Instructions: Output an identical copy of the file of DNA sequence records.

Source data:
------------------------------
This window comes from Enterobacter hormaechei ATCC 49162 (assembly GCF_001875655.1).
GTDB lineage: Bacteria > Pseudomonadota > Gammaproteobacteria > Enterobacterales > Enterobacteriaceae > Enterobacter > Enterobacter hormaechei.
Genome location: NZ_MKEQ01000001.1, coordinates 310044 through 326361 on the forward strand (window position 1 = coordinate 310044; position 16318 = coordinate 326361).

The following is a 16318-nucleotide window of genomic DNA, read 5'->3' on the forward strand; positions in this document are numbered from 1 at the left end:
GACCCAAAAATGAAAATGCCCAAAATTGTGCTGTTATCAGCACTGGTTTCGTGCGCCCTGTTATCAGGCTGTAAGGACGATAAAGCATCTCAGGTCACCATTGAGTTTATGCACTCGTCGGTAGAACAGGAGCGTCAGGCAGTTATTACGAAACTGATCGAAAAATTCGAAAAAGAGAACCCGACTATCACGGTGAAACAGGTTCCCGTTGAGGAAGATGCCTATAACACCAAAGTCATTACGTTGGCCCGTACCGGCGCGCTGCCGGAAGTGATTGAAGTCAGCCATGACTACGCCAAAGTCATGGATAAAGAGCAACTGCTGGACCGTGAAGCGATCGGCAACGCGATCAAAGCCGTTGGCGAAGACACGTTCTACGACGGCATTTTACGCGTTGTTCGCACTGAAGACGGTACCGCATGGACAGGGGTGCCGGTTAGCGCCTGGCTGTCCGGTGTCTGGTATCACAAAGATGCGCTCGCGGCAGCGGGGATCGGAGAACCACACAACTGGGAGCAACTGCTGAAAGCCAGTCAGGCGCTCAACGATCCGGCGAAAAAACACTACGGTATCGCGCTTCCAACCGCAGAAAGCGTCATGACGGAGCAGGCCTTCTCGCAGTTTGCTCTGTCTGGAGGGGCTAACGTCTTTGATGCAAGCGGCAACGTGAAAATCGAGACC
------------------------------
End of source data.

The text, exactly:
This window comes from Enterobacter hormaechei ATCC 49162 (assembly GCF_001875655.1).
GTDB lineage: Bacteria > Pseudomonadota > Gammaproteobacteria > Enterobacterales > Enterobacteriaceae > Enterobacter > Enterobacter hormaechei.
Genome location: NZ_MKEQ01000001.1, coordinates 310044 through 326361 on the forward strand (window position 1 = coordinate 310044; position 16318 = coordinate 326361).

The following is a 16318-nucleotide window of genomic DNA, read 5'->3' on the forward strand; positions in this document are numbered from 1 at the left end:
GACCCAAAAATGAAAATGCCCAAAATTGTGCTGTTATCAGCACTGGTTTCGTGCGCCCTGTTATCAGGCTGTAAGGACGATAAAGCATCTCAGGTCACCATTGAGTTTATGCACTCGTCGGTAGAACAGGAGCGTCAGGCAGTTATTACGAAACTGATCGAAAAATTCGAAAAAGAGAACCCGACTATCACGGTGAAACAGGTTCCCGTTGAGGAAGATGCCTATAACACCAAAGTCATTACGTTGGCCCGTACCGGCGCGCTGCCGGAAGTGATTGAAGTCAGCCATGACTACGCCAAAGTCATGGATAAAGAGCAACTGCTGGACCGTGAAGCGATCGGCAACGCGATCAAAGCCGTTGGCGAAGACACGTTCTACGACGGCATTTTACGCGTTGTTCGCACTGAAGACGGTACCGCATGGACAGGGGTGCCGGTTAGCGCCTGGCTGTCCGGTGTCTGGTATCACAAAGATGCGCTCGCGGCAGCGGGGATCGGAGAACCACACAACTGGGAGCAACTGCTGAAAGCCAGTCAGGCGCTCAACGATCCGGCGAAAAAACACTACGGTATCGCGCTTCCAACCGCAGAAAGCGTCATGACGGAGCAGGCCTTCTCGCAGTTTGCTCTGTCTGGAGGGGCTAACGTCTTTGATGCAAGCGGCAACGTGAAAATCGAGACC